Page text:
Page v. Horel et al

Filing 81

ORDER by Judge Edward M. Chen Denying 68 Plaintiff's Motion to Renege on Settlement Agreement and Denying 79 Plaintiff's Request for Counsel. (Attachments: # 1 Certificate of Service). (emcsec, COURT STAFF) (Filed on 10/28/2011)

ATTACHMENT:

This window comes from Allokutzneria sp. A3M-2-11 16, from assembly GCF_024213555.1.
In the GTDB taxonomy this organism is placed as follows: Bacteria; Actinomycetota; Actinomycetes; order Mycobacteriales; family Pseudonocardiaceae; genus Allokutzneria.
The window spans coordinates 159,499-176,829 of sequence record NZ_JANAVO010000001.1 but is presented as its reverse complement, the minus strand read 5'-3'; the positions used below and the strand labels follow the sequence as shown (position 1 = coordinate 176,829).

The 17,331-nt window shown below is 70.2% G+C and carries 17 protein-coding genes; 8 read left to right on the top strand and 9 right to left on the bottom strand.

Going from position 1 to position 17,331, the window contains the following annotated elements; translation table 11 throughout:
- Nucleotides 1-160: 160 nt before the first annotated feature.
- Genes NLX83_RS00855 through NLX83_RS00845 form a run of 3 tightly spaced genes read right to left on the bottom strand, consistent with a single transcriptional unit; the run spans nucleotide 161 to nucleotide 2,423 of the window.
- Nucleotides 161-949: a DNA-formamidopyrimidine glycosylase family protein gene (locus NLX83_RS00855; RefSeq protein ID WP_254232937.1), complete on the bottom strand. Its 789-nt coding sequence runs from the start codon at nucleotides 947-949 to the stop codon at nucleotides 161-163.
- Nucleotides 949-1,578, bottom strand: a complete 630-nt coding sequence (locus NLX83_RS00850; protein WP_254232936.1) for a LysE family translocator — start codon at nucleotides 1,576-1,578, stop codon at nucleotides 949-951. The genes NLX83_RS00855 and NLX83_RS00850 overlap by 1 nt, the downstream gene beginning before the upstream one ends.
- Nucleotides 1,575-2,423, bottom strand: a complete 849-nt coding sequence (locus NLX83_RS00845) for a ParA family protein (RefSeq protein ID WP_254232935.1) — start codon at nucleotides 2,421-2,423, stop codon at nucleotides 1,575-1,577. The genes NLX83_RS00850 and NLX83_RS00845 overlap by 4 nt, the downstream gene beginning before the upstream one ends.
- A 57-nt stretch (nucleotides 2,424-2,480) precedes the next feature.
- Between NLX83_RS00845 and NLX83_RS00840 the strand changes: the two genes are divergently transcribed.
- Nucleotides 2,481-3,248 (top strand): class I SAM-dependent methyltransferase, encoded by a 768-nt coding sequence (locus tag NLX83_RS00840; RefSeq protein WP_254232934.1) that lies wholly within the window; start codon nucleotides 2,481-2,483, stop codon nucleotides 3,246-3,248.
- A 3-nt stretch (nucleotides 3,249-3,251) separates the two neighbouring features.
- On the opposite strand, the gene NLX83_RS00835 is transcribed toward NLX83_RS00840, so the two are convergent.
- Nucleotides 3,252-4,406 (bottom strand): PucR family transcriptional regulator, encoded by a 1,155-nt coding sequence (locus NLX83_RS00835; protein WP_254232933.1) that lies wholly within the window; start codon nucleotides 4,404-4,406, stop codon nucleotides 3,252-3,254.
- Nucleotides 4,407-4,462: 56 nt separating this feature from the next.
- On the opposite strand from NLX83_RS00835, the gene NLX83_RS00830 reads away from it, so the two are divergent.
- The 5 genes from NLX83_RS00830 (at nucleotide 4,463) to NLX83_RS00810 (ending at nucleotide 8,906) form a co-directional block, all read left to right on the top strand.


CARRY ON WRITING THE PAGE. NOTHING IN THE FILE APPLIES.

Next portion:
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1 2 3 4 5 UNITED STATES DISTRICT COURT 6 NORTHERN DISTRICT OF CALIFORNIA 7 8 JASON PAGE, 9 No. C-09-0289 EMC (pr) Plaintiff, ORDER DENYING PLAINTIFF’S MOTION TO RENEGE ON SETTLEMENT AGREEMENT AND DENYING PLAINTIFF’S REQUEST FOR COUNSEL v. 11 For the Northern District of California United States District Court 10 R. HOREL, et al., 12 Defendants. ___________________________________/ (Docket Nos. 68, 79) 13 14 15 I. INTRODUCTION 16 Jason Page, an inmate currently at the California Substance Abuse Training Facility in 17 Corcoran, filed a pro se civil rights action in the Del Norte County Superior Court concerning 18 conditions at Pelican Bay State Prison, where he previously was housed. The action was removed to 19 federal court by Defendants because the constitutional claims asserted by Plaintiff presented a 20 federal question. The Court eventually referred the action to the Court’s Pro Se Prisoner Mediation 21 Program, and the action settled. Plaintiff now moves to “renege” on the settlement agreement. 22 Defendants oppose that motion. For the reasons discussed below, Plaintiff’s motion to renege on the 23 settlement will be DENIED. Plaintiff’s motion for appointment of counsel also will be DENIED. 24 25 II. A. BACKGROUND Substance And History Of The Action 26 In his amended complaint, Page alleged that he was attacked by inmate Johnson on 27 November 13, 2008 as a result of Defendants’ deliberate indifference to his safety. On that date, 28 Page was housed in the Pelican Bay Special Needs Yard (“SNY”), and inmate Johnson allegedly 1 was a “gang member” housed in the general population. Amended Complaint, p. 2. Inmate Johnson 2 “penatrated (sic) security access and breached the SNY yard area, attacking the plaintiff and 3 battering him.” Id. According to exhibits attached to the amended complaint, inmate Johnson ran 4 out of the dining hall area and into the SNY yard, where he attacked Page, punching him several 5 times. See Amended Complaint, Exs. B and C. Correctional officers stopped the attack with verbal 6 commands and handcuffed the inmates. 7 Page described his injuries in his inmate appeal: “Dr. Williams checked my ear drum to see 8 if it was broken. I had a big lump under my sideburn from the attackers (sic) blow, and my temple 9 hurt. Also my left elbow was hyper-extended. My neck hurt and my elbow still hurts as of 11/30/08.” Amended Complaint, Ex. C, 4th page; cf. Amended Complaint Ex. B (report of injury 11 For the Northern District of California United States District Court 10 for Page listing only injury as a reddened area on his upper front torso, for which he was checked 12 and returned to custody). The attack was caught on videotape and was quick: “From the time the 13 video shows inmate Johnson advancing toward [Page] and [they both were] complying with verbal 14 orders is about 35 seconds.” Amended Complaint, Ex. C at First Level Appeal Response. 15 Page’s legal claims in this action were that: (1) Defendants failed to prevent Johnson from 16 getting from the general population area into the SNY to reach him, and (2) Defendants failed to 17 take steps (including using pepper-spray) to stop the attack once Johnson got into the SNY and went 18 after Page. Upon initial review, the Court determined that cognizable § 1983 claims for Eighth 19 Amendment violations were stated based on Defendants’ alleged deliberate indifference to Page’s 20 safety. 21 Defendants moved to dismiss the action on the grounds that most of the allegations had to be 22 dismissed for failure to exhaust administrative remedies, and that the pepper-spray claim had to be 23 dismissed because it failed to state a claim and because they were entitled to qualified immunity for 24 that claim. The Court denied the motion to dismiss and referred the action to the Pro Se Prisoner 25 Mediation Program. Plaintiff had requested a mediation/settlement conference long before 26 Defendants’ motion to dismiss was filed. See Docket # 19, # 20. 27 28 2 1 2 3 4 B. The Settlement Conference On June 6, 2011, the Clerk issued a notice that the settlement conference was set for July 25, 2011. See Docket # 55. On July 25, 2011, a settlement conference was held in San Francisco. United States 5 Magistrate Judge Nandor Vadas presided over the proceedings. The parties settled the matter. 6 Magistrate Judge Vadas then put the settlement on the record after observing that, “after 7 negotiations this afternoon regarding this matter, the parties have been able to come to a resolution 8 of the case short of any further litigation.” Docket # 72, Reporter’s Transcript (“RT”) 3. 9 THE COURT: All right. Would counsel for the defendants please state the settlement. 11 For the Northern District of California United States District Court 10 MR. KENNY: Okay. The settlement, Your Honor, is that, for $1,000, the plaintiff, Jason Page, will dismiss this lawsuit. 12 THE COURT: All right. And Mr. Page, is that your understanding of the settlement? 13 MR. PAGE: Yes, I accept that, Your Honor. 14 THE COURT: All right. Could counsel recite the general release? 15 16 17 18 19 20 MR. KENNY: Yes, Your Honor. The undersigned agrees that this general release is intended to be the full and final compromise, release and settlement of all claims, demands, actions, causes of action, known or unknown, suspected or unsuspected, relating to the abovedescribed incident and matter. [¶] And as a further consideration and inducement for this compromised settlement, the undersigned expressly waives the provisions of Section 1542 of the California Civil Code which read as follows: “A general release does not extend to claims which the creditor does not know or suspect to exist in his favor at the time of executing the release which is known by him must have materially affected his settlement with the debtor.” 21 22 THE COURT: What that says, Mr. Page, is that when you settle today, this case, it’s settled for good. Okay? 23 MR. PAGE: (Nods head affirmatively.) 24 THE COURT: Mr. Page, is that your understanding and you’re willing to settle for $1,000 in this matter? 25 MR PAGE: Yes, Your Honor. 26 27 THE COURT: And the State is willing to pay $1,000. Is that correct Mr. Gatchalian? 28 MR. GATCHALIAN: Yes, Your Honor. 3 1 10 THE COURT: Therefore, the matter has been resolved and we will order that the matter be taken -- as soon as the check has been paid off, then I assume that you’ll file a dismissal. [¶] All right. Mr. Page, counsel for the State is going to send you some documents. They’re going to send you the settlement agreement. Then they’re going to send you also a payee data sheet that you will need to fill out in order to get the money on your books. [¶] And then they will also send you a dismissal. You’ll sign the dismissal and the settlement agreement, fill out the payee data sheet. After you have done that, when you get the dollar amount -- okay? -- then they will file the dismissal. Okay? There is no tricky -- there is no – [¶] Nobody is playing any tricks here. All right? You will get the $1,000. [¶] Generally, it takes anywhere from 60 to 180 days to get the check in your account. It would make no difference if you’re a plaintiff prisoner or a contractor with the State. It all takes about that long. But the check will be deposited. [¶] If there is any problem, you have recourse to call me and we can set up a phone conference to see what’s happening with the check. All right? [¶] Do you have any questions? 11 MR PAGE: No, sir. 2 3 4 5 6 7 8 For the Northern District of California United States District Court 9 12 RT 3-5. 13 C. Page’s Efforts To Undo The Settlement 14 Within a day of settling the action, Page began his efforts to undo the settlement. On July 15 26, 2011, the day after the settlement conference, Page wrote a letter to Judge Patel1 to inform her 16 that he “wanted [her] to be aware of [his] intent to obstruct the settlement conference determination” 17 and “will not sign any Dismissal papers sent by the Attorney General.” Docket # 70, p. 1. Page 18 wrote that he “was put into such a state of shock by the Judge Vadas, obsurdity (sic) of settlement 19 and the threat of possible sanctions if I was to try this case and lost, that I was temporarily persuaded 20 and succumed (sic) to the pressure, with such in your face depravity.” Id. (errors in source). He 21 wrote that he believed that Magistrate Judge Vadas “had a proclivity in favor of the Attorney 22 General and Ms. Coleman, that made [Page] very nervous.” Id. For example, the Magistrate Judge 23 never asked if Page objected to the presence of Defendant Noble’s attorney, Susan Coleman. Id. 24 Also on July 26, 2011, Page sent a letter to the undersigned indicating his desire to back out 25 of the settlement and that he would not sign the settlement agreement. See Docket # 71. Page wrote 26 that he “felt coerced into settlement” by Judge Vadas, and “object[ed] to the personal proclivity of 27 1 28 Judge Patel presided over the action before it was reassigned to the undersigned on June 6, 2011. 4 1 Judge Vadas, towards the Defendants, and the scare tactics of sanctions.” Id. Page also objected to 2 Defendant Noble’s attorney being present, as the “settlement conference was scheduled for 3 Defendants Jacquez, McGuyer, Osborne and Ramsey only.” Id. 4 Also on July 26, 2011, Page sent a “Motion To Renege / Withdraw Settlement Provisions; 5 Plaintiff Demands Jury Trial” to the Court. Docket # 68. In his motion, Page wrote that he wanted 6 to withdraw from the settlement that had been reached. Plaintiff stated that he wanted to renege 7 because, “[i]n conference with Judge Vadas, I was befuddled as to intimidation of the defendants 8 Counsel, explaining that if I demand Jury Trial, that I would not be appointed any counsel. That the 9 Attorney General, would manipulate the Jury into belief, that the attacks on me were nothing more then accidental, and even with Prima Facia evidence, that if I lost at Trial The Attorney General 11 For the Northern District of California United States District Court 10 would bring sanctions against me for an amount of $10,000 or more, put it on my Inmate trust 12 account so I would not receive any monies sent or earned from prison jobs.” Docket # 68, p. 1 13 (errors in source). 14 Page wants to negotiate a new settlement. See Docket # 70 (July 26, 2011 letter in which 15 Page wrote: “I would prefer a second settlement re-scheduling after all Defendants have completed 16 their Motions and response’s to Summary Judgment”); Docket # 79 (requesting counsel because he 17 “anticipates a settlement agreement to be achieved at second settlement conference” or the action 18 will go to trial). 19 20 III. DISCUSSION A district court has the inherent power summarily to enforce a settlement agreement with 21 respect to an action pending before it. See In re City Equities Anaheim, Ltd. v. Lincoln Plaza 22 Development Co., 22 F.3d 954, 958 (9th Cir. 1994); cf. Kokkonen v. Guardian Life Ins. Co. of 23 America, 511 U.S. 375, 377, 381 (1994) (district court did not have inherent power to enforce 24 settlement agreement after dismissal order had been entered that did not retain jurisdiction over the 25 settlement agreement). A settlement agreement in a pending action may be enforced if two 26 requirements are met: (1) both parties must have agreed to the terms of the settlement or authorized 27 their respective counsel to settle the dispute, and (2) it must be a complete agreement. See Callie v. 28 5 1 Near, 829 F.2d 888, 890-91 (9th Cir. 1987); Harrop v. Western Airlines, Inc., 550 F.2d 1143, 1144- 2 45 (9th Cir. 1977). 3 The settlement agreement in this action meets both requirements for an enforceable agreed to the terms of the settlement at the settlement conference. Page does not -- nor could he 6 seriously -- contend he lacked authority to settle his own claims. The second requirement also is 7 met: the agreement was complete at the settlement conference, even though it had not yet been 8 reduced in writing. The oral agreement between Page and Defendants -- that (1) Defendants will 9 pay Page $1,000, (2) Page will dismiss the action, and (3) Page will execute a general release of 10 claims -- was memorialized on the record at the settlement conference. See Docket # 72, RT 3-4. 11 For the Northern District of California settlement. The first requirement is easily met, as both Plaintiff and Defendants’ representative 5 United States District Court 4 Although an evidentiary hearing is required “[w]here material facts concerning the existence or 12 terms of an agreement to settle are in dispute,” see Callie, 829 F.2d at 890, no hearing is necessary 13 here because the “parties dispelled any such questions in open court,” Doi v. Halekulani Corp., 276 14 F.3d 1131, 1138 (9th Cir. 2002). 15 Page argues that there was no settlement because he never signed a written agreement and 16 the “oral agreement is ineffectual.” Docket # 77 (Reply To Opposition To Motion To Renege) at 2. 17 He is wrong on the law: the oral agreement is enforceable. See Doi, 276 F.3d at 1138-39. Likewise, 18 his argument that he “reserves The Constitutional Right to reject settlement contract as 19 unacceptable,” Docket # 77, p. 1 (errors in source), finds no support in the law. The present 20 situation is quite similar to the situation in Doi, where the plaintiff refused to execute a written 21 agreement after the district court facilitated settlement discussions at which a plaintiff agreed to a 22 negotiated settlement that was memorialized in the record. See Doi, 276 F.3d at 1134. The district 23 court in Doi entered a judgment compelling settlement pursuant to the oral agreement entered in 24 open court and sanctioned the plaintiff for failing to sign the settlement agreement. The Ninth 25 Circuit affirmed the district court and flatly rejected the plaintiff’s contention that she did not intend 26 to be (and was not) bound until there was a writing. 27 In this case . . . the settlement was negotiated in off-the-record discussions with the court. The parties then went into open court and 28 6 1 accounted that there was a settlement. The settlement contained agreement as to all material terms, which terms were put on the record. . . . And in response to direct questioning by the court Doi stated that she agreed with the terms. . . . [T]here was no need for the court to engage in factual inquiries to determine whether Doi agreed to be bound by the terms of the agreement. Any question as to Doi’s intent to be bound was answered when she appeared in open court, listened to the terms of the agreement placed on the record, and when pressed as to whether she agreed with the terms, said “yeah.” See Sargent v. HHS, 229 F.3d 1088, 1090 (Fed. Cir. 2000) (holding, despite appellant’s allegations that he was not bound by a settlement agreement because he had not signed it, that “it is well-established that an oral agreement is binding on the parties, particularly when the terms are memorialized into the record”); see also In re Christie, 173 B.R. 890, 891 (Bankr. E.D. Tex. 1994) (“An agreement announced on the record becomes binding even if a party has a change of heart after [she] agreed to its terms but before the terms are reduced to writing.”). 2 3 4 5 6 7 8 9 11 For the Northern District of California United States District Court 10 Doi, 276 F.3d at 1137-38 (footnote omitted). As in Doi, Page cannot avoid the settlement agreement 12 on the ground that it has not yet been reduced to writing. Also as in Doi, there is no need to have an 13 evidentiary hearing as to the terms or the existence of the agreement because the parties put it on the 14 record. See id, at 1138-39. 15 Page urges that he was overwhelmed by his opponents and the Court at the settlement 16 conference. He apparently is trying to urge that he entered the settlement agreement as a result of 17 duress. 18 “[A] contract . . . obtained by so oppressing a person by threats regarding the safety or liberty 19 of himself, or of his property, or of a member of his family, as to deprive him of the free exercise of 20 his will and prevent the meeting of minds necessary to a valid contract, may be avoided on the 21 ground of duress.” Sheehan v. Atlanta Int’l Ins. Co., 812 F.2d 465, 469 (9th Cir. 1987) (internal 22 citations and quotation marks omitted); see also Cal. Civ. Code § 1689(b). “Economic duress 23 occurs when a person subject to a wrongful act, such as a threat to withhold payment of an 24 acknowledged debt, must succumb to the demands of the wrongdoer or else suffer financial ruin. . . 25 . The wrongful act must be ‘sufficiently coercive to cause a reasonably prudent person faced with no 26 reasonable alternative to succumb to the perpetrator’s pressure.’” Sheehan, 812 F.2d at 469 (internal 27 citations and quotation marks omitted). 28 7 1 Page comes nowhere close to showing that this settlement agreement may be avoided on the 2 ground of duress. The events he describes are not of such a nature as to deprive him of the free 3 exercise of his will. Most of what he describes amounts to nothing more than the usual give-and- 4 take that routine occurs in settlement negotiations. A party quite typically emphasizes the strengths 5 of his case and the weaknesses of his opponent’s case, and often emphasizes the downside to an 6 opponent going to trial. Defendants did so here. Page has not shown misconduct by Defendants, let 7 alone any sort of oppression that would let him avoid the contract he entered. “Simple hard 8 bargaining must not be confused with economic coercion.” Sheehan, 812 F.2d at 469. Defendants’ 9 alleged statement that they would win if the action went to trial does not show coercion or duress. Defendants’ alleged statement that counsel would not be appointed for Page was a reasonable 11 For the Northern District of California United States District Court 10 assertion in light of the Court’s earlier order denying Page’s request for appointment of counsel. 12 See Docket # 16, pp. 4-5. Defendants allegedly said that they would seek $10,000 in sanctions if 13 Plaintiff lost at trial, but that was not coercive because Defendants seeking sanctions does not 14 necessarily mean the Court will award the sanctions. There is no evidence that Rule 11 sanctions 15 were on the horizon, but Defendants reasonably could point out that there was a downside financial 16 risk to Plaintiff if he lost at trial. Defendants would be entitled to an award of costs if they prevailed 17 at trial. See Fed. R. Civ. P. 54(d). More importantly, under certain circumstances, prevailing 18 defendants in a civil rights action can recover attorneys’ fees, which are usually significantly larger 19 than costs. See 42 U.S.C. § 1988(b); Fox v. Vice, 131 S. Ct. 2205, 2215 (2011) (when civil rights 20 action includes both frivolous and non-frivolous claims, a prevailing defendant may “receive only 21 the portion of his fees that he would not have paid but for the frivolous claim”). It was not improper 22 or false for Defendants allegedly to suggest that Page could return worse than empty-handed if he 23 went to trial and lost. 24 Page also has not shown anything said or done by Magistrate Judge Vadas that amounted to 25 coercion or duress that would allow Page to avoid the contract he entered. Page urges that 26 Magistrate Judge Vadas expressed bias in favor of the Defendants, but what he describes is a routine 27 technique used to facilitate settlement, i.e., a neutral may point out weaknesses in the party’s case 28 and strengths in the opponent’s case to encourage a party to compromise. See N. D. Cal. ADR Local 8 1 Rule 7-1 (“Some settlement Judges use mediation techniques in the settlement conference to 2 improve communications among the parties, probe barriers to settlement, and assist in formulating 3 resolutions. A settlement Judge might articulate views about the merits of the case or the relative 4 strengths and weaknesses of the parties’ legal positions.”); N. D. Cal. ADR Local Rule 6-1 (“The 5 mediator improves communication across party lines, helps parties articulate their interests and 6 understand those of their opponent, probes the strengths and weaknesses of each party’s legal 7 positions, identifies areas of agreement and helps generate options for a mutually agreeable 8 resolution to the dispute.”); see also Gevas v. Ghosh, 566 F.3d 717, 719-20 (7th Cir. 2009) (it is 9 improper judicial coercion for a judge to threaten to penalize a party that refuses to settle, “[b]ut a judge may encourage settlement, . . . and he or she is not prohibited from expressing a negative 11 For the Northern District of California United States District Court 10 opinion of a party’s claim during discussions as a means to foster an agreement”); id. (rejecting pro 12 se prisoner’s attempt to set aside settlement agreement on the basis that settlement judge told him at 13 the outset of the conference that his case against defendant prison doctor was meritless). Page’s 14 argument that Magistrate Judge Vadas erred in allowing Defendant Noble’s counsel to take part in 15 the settlement agreement is meritless: no Defendant was excluded from the settlement agreement. 16 The settlement Page ultimately agreed included a general release that resulted in the termination of 17 all his claims pertaining to the incident, and that includes claims against Defendant Noble and the 18 unserved Defendants.2 19 The Court had not ordered that the action had to settle, but only referred the action to the 20 program so that it could settle if the parties so chose. Plaintiff had requested such a reference. The 21 order that sent the action to the program contemplated that the action might not settle and that 22 further proceedings might later occur. See Docket # 49 (Order Denying Motion To Dismiss And 23 Referring Action To Prisoner Mediation Program), p. 11 (“In light of the referral of this case to the 24 2 25 26 27 28 The general release to which Page agreed “is intended to be the full and final compromise, release and settlement of all claims, demands, actions, causes of action, known or unknown, suspected or unsuspected releases all claims arising from the above-described incident and matter.” Docket # 72, RT 4. As a result, there is no point to pursuing service on the two unserved Defendants, as Page requested in his “Request For Review” filed on October 21, 2011. The release covers those Defendants, as well as the Defendants at the settlement conference. As Magistrate Judge Vadas said -- and Page nodded in agreement -- “when you settle today, this case, it’s settled for good.” Docket # 72, RT 4. 9 1 Pro Se Prisoner Mediation Program, the court will not at this time set deadlines for filing dispositive 2 motions by any of the defendants. If the case is unable to be resolved through the mediation 3 program, the court then will set a briefing schedule for dispositive motions so that all defendants are 4 on the same briefing schedule.”) 5 Had Page disliked the terms offered, he could have simply refused to enter into a settlement vulnerable. Regardless whether he accepted or rejected the settlement, Page would be in the same 8 place he has been for at least 15 years (i.e., in prison serving a life sentence on a first degree murder 9 conviction) and his basic needs would be covered by the State of California for the foreseeable 10 future. See Page v. CSATF/SP Warden, E. D. Cal. No. 11-CV-1626 DLB, Petition for Writ of 11 For the Northern District of California agreement. There does not appear to be any reason to expect that Plaintiff would be especially 7 United States District Court 6 Habeas Corpus, p. 3. Whether he accepted or rejected the settlement, his basic needs would be 12 covered by the State of California for the foreseeable future. The terms of the settlement also do not 13 themselves suggest any impropriety. The settlement amount of $1,000 was not out of line with 14 Plaintiff’s relatively modest injuries that were inflicted by another prisoner rather than a prison 15 official. Page had alleged that the attacking prisoner gained access to him due to Defendants’ 16 misdeeds, but it is far from certain that he would be able to meet his burden to prove that the 17 Defendants acted with deliberate indifference, as he would have had to do to prevail on his § 1983 18 claim. 19 Page has misgivings about the settlement agreement, and thinks he might do better if he had 20 another settlement conference. However, the law does not allow someone to rescind a contract 21 simply because he no longer likes the terms to which he agreed. A contract (i.e., the settlement 22 agreement) was made, and it was not made as a result of duress. The settlement agreement will be 23 enforced. Page’s motion to renege on the settlement agreement is DENIED. (Docket # 68.) 24 In their opposition to Plaintiff’s motion to renege, Defendants request that the Court “order 25 Page to sign the payee data form, as a prerequisite to his receipt of the settlement funds.” Docket # 26 74 ( Defendants’ Joint Opposition To Plaintiff’s Motion To Nullify The Parties’ Settlement 27 Agreement), p. 6. The request is premature and will not fully implement the planned resolution as 28 described by Magistrate Judge Vadas. As Magistrate Judge Vadas explained, counsel for the State 10 1 will send to Page (1) the settlement agreement, (2) “a payee data sheet that [Page] will need to fill 2 out in order to get the money on [his] books,” and (3) a dismissal form. Docket # 72, RT 4-5. As 3 Magistrate Judge Vadas also explained, Page will “sign the dismissal and the settlement agreement” 4 and “fill out the payee data sheet,” and then, once the money is paid, defense counsel will file the 5 dismissal. RT 5. Defendants should prepare and send the documents described to Page, and he 6 should sign and fill out the documents. If Page fails to sign and fill out the documents, Defendants 7 may move to enforce the settlement. (Likewise, if Defendants fail to prepare and send the 8 documents, or fail to make the payment after Page does his part, he may move to enforce the 9 settlement.) The parties are cautioned to read the case of Doi v. Halekulani Corp., 276 F.3d 1131 (9th Cir. 2002) carefully, so that they appreciate and understand the distinct possibility of sanctions 11 For the Northern District of California United States District Court 10 being imposed against a party who refuses to sign or implement the settlement agreement. 12 Plaintiff has filed a request for appointment of counsel to represent him in this action. 13 (Docket # 79.) A district court has the discretion under 28 U.S.C. §1915(e)(1) to designate counsel 14 to represent an indigent civil litigant in exceptional circumstances. See Wilborn v. Escalderon, 789 15 F.2d 1328, 1331 (9th Cir. 1986). This requires an evaluation of both the likelihood of success on the 16 merits and the ability of the Plaintiff to articulate his claims pro se in light of the complexity of the 17 legal issues involved. See id. Neither of these factors is dispositive and both must be viewed 18 together before deciding on a request for counsel under § 1915(e)(1). Here, exceptional 19 circumstances requiring the appointment of counsel are not evident at this time. Since this action 20 has been settled in full, and there only remains the small matter of the parties executing the 21 necessary documents to effectuate that settlement, the request for appointment of counsel is 22 DENIED. 23 24 25 IV. CONCLUSION Page’s motion to renege on the settlement agreement is DENIED. (Docket # 68.) Plaintiff’s request for appointment of counsel is DENIED. (Docket # 79.) 26 If the parties have not filed a stipulated dismissal by December 2, 2011, defense counsel 27 must file by that date a brief status report informing the court of the status of the settlement, e.g., 28 11 1 when the settlement agreement was signed, when the money was/will be paid, and when the 2 stipulation for dismissal will be filed. 3 This order disposes of Docket Nos. 68 and 79. 4 IT IS SO ORDERED. 5 6 Dated: October 28, 2011 7 _________________________ EDWARD M. CHEN United States District Judge 8 9 11 For the Northern District of California United States District Court 10 12 13 14 15 16 17 18 19 20 21 22 23 24 25 26 27 28 12